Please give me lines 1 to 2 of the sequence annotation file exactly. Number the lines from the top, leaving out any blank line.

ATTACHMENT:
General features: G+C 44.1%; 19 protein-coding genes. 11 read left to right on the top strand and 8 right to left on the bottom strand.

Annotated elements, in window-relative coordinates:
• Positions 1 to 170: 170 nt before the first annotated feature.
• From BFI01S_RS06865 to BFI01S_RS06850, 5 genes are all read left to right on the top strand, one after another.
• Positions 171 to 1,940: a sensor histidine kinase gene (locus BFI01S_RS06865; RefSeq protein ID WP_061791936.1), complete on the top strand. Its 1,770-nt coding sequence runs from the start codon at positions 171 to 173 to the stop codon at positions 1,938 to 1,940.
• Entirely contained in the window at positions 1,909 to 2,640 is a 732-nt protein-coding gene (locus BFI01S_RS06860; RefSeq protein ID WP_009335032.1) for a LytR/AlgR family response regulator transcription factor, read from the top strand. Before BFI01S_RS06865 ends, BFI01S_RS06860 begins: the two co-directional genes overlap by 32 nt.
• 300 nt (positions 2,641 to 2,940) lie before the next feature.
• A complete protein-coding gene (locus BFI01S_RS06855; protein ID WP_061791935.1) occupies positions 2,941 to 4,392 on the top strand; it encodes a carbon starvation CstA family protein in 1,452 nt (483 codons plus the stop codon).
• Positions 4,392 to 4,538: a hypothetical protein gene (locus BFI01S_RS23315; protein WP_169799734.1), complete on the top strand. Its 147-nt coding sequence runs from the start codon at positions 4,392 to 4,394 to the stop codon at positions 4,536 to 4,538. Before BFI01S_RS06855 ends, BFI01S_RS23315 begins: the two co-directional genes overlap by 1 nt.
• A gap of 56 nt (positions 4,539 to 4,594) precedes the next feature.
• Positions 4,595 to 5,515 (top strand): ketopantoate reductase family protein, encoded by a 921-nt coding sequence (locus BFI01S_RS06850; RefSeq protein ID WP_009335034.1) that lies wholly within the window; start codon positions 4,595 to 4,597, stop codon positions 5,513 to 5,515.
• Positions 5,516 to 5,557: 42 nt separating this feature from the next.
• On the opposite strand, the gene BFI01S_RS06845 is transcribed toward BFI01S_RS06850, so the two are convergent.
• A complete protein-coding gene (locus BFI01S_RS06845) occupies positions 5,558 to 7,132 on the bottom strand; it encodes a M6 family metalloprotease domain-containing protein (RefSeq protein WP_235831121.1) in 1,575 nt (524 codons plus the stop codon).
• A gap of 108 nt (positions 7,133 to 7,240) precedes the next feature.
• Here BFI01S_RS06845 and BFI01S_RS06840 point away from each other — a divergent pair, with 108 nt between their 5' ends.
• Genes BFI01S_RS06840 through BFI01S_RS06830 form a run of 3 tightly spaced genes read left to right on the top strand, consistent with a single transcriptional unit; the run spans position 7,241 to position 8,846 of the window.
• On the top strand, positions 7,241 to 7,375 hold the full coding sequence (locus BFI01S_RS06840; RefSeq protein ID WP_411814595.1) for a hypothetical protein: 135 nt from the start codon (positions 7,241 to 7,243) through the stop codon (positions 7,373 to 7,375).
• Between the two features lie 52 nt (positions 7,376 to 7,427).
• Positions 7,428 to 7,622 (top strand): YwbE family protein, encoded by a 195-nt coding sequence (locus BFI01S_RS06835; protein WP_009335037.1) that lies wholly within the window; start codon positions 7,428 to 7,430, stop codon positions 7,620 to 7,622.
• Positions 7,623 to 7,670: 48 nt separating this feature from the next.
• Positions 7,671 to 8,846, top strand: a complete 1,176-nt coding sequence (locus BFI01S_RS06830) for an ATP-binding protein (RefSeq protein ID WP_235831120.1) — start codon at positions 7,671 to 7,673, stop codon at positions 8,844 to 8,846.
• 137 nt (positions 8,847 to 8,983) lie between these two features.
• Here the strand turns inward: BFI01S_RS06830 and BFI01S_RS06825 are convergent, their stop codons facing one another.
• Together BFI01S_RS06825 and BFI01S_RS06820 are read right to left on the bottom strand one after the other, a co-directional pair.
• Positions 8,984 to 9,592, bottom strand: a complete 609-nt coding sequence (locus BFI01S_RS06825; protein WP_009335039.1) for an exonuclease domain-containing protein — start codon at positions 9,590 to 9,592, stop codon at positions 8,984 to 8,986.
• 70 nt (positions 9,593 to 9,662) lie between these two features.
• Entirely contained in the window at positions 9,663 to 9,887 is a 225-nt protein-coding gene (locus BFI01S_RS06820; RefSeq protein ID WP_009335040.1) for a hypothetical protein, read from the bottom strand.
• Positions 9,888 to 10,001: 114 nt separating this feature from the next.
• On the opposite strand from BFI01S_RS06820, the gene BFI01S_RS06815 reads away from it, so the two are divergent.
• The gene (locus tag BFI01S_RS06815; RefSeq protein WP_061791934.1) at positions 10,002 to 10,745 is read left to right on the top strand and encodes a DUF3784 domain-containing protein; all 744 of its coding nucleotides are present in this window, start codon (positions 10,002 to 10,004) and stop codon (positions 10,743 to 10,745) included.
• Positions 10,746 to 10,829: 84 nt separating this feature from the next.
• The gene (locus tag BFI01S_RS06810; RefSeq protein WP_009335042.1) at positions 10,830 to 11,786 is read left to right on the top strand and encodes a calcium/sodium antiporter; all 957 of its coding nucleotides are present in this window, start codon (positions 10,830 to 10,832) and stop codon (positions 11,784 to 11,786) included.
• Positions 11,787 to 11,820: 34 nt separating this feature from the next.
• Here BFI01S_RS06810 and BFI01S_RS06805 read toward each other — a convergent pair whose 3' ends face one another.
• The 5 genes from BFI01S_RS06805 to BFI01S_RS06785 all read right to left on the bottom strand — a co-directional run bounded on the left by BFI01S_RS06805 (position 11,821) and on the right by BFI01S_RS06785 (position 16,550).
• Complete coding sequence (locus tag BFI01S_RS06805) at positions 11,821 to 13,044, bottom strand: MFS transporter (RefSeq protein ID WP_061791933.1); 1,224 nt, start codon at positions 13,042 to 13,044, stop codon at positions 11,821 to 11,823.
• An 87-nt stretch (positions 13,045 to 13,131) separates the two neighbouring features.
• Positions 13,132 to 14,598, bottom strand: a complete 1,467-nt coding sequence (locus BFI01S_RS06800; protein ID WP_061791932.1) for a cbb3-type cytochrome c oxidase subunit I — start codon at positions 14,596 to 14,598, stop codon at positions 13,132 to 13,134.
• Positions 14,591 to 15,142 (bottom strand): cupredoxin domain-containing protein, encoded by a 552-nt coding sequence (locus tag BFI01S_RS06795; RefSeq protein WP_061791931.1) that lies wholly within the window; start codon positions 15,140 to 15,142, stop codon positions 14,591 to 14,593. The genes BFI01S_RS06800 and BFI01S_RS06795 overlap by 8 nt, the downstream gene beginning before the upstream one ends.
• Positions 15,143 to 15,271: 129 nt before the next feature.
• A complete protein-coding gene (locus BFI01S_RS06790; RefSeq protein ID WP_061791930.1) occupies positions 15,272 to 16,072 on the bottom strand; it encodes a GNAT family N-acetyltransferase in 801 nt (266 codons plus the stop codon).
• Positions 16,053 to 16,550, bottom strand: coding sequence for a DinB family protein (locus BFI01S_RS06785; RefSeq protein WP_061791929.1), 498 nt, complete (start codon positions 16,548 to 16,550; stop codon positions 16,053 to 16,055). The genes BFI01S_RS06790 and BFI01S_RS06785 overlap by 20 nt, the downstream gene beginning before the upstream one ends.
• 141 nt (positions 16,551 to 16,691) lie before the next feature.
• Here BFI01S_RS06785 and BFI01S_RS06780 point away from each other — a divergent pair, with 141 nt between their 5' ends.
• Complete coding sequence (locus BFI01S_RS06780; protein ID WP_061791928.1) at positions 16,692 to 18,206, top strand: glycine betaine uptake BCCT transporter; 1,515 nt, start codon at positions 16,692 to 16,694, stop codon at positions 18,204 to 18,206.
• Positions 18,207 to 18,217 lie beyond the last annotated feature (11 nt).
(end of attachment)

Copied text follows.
General features: G+C 44.1%; 19 protein-coding genes. 11 read left to right on the top strand and 8 right to left on the bottom strand.

Annotated elements, in window-relative coordinates: